The ongoing religious tensionÂ fueled by extremism may become a substantialÂ threat to Myanmar’s democracy.
With a new parliament sworn in and the date for selecting a new president fast approaching, Myanmarâs National League for Democracy (NLD) is now tasked with laying the foundation forÂ the countryâs democratic development. At the heart of this challenge liesÂ curbing religious extremism and integrating the Muslim Rohingya minorityÂ into Burmese society.
Budding Buddhist Extremism
In the last few years, Buddhist extremism has gained momentum in Myanmar. Ma Ba Tha, an anti-Muslim group of Buddhist monks, in many ways surpasses its predecessor, the 969 Movement. If the 969 Movement was a loose network of anti-Muslim monks, Ma Ba Tha is aÂ well-structured organizationÂ with regional chapters and a TV channel to broadcast its sermons.Â Experts in politics, law and technologyÂ offerÂ professional assistance for the groupâs activities, such as drafting bills that ban inter-religious marriage and require government approval for religious conversion, as well as fiercely lobbying until they are passed into law.Â Ma Ba Tha also maintains close relationships with government and military officials whoÂ attendÂ the groupâs eventsÂ and openlyÂ defendÂ hate speech against Muslims.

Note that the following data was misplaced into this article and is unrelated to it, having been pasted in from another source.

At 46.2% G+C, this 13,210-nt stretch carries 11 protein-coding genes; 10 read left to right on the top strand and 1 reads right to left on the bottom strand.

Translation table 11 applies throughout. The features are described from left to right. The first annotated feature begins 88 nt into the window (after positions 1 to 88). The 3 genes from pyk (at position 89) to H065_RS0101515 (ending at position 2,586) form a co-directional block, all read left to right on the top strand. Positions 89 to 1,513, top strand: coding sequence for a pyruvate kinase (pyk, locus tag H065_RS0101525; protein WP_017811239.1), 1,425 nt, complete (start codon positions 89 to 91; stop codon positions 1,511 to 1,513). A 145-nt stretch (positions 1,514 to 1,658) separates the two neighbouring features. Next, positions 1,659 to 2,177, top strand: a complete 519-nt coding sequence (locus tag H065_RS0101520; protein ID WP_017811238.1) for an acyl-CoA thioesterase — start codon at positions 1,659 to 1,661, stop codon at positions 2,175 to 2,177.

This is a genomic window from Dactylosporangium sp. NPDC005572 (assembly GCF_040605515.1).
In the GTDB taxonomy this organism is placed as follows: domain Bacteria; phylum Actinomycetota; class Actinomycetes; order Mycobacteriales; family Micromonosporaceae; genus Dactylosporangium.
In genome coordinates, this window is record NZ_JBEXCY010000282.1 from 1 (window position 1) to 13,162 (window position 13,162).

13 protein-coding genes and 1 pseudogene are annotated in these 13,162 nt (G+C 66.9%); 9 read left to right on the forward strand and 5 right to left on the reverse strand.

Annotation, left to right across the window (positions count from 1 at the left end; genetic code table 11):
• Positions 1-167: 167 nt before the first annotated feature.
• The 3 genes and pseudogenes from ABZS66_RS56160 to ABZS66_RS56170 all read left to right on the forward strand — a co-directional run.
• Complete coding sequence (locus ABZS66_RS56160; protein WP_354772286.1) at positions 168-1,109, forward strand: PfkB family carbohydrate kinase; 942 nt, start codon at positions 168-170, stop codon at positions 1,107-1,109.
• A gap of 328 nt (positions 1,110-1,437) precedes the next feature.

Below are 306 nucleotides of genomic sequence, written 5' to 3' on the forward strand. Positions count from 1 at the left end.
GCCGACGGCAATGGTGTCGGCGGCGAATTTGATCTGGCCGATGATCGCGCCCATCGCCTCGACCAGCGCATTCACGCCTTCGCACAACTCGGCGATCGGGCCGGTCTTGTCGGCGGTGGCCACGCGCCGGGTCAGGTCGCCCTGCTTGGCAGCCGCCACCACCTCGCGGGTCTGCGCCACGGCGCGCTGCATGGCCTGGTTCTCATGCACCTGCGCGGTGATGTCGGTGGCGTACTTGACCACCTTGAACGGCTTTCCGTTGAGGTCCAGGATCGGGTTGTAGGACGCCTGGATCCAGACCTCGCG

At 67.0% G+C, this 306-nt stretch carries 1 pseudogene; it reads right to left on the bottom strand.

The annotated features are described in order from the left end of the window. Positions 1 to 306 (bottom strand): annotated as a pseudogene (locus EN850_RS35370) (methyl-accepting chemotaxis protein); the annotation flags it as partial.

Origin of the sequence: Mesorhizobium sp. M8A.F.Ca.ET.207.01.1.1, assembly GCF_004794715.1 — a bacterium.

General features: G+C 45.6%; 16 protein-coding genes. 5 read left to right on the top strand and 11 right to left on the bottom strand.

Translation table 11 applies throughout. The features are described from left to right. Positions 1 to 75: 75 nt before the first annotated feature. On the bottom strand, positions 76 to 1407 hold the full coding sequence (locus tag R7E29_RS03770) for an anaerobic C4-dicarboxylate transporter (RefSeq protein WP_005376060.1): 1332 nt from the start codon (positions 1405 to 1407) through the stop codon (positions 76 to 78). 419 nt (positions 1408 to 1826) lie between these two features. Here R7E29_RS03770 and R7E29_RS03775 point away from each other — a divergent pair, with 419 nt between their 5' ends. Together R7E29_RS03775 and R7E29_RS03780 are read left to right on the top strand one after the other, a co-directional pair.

A more worrisome indication of the groupâs influence, however, is that Aung San Suu Kyi and the NLD are willing to yield to its demands. Leading up to the 2015 election, the partyÂ canceledÂ its event after dozens of monks protested against scheduled speeches of Muslim speakers.Â Members of the NLDÂ admitÂ that the party intentionally did not nominate Muslim candidates in order to avoid a possible backlash from hardline Buddhists.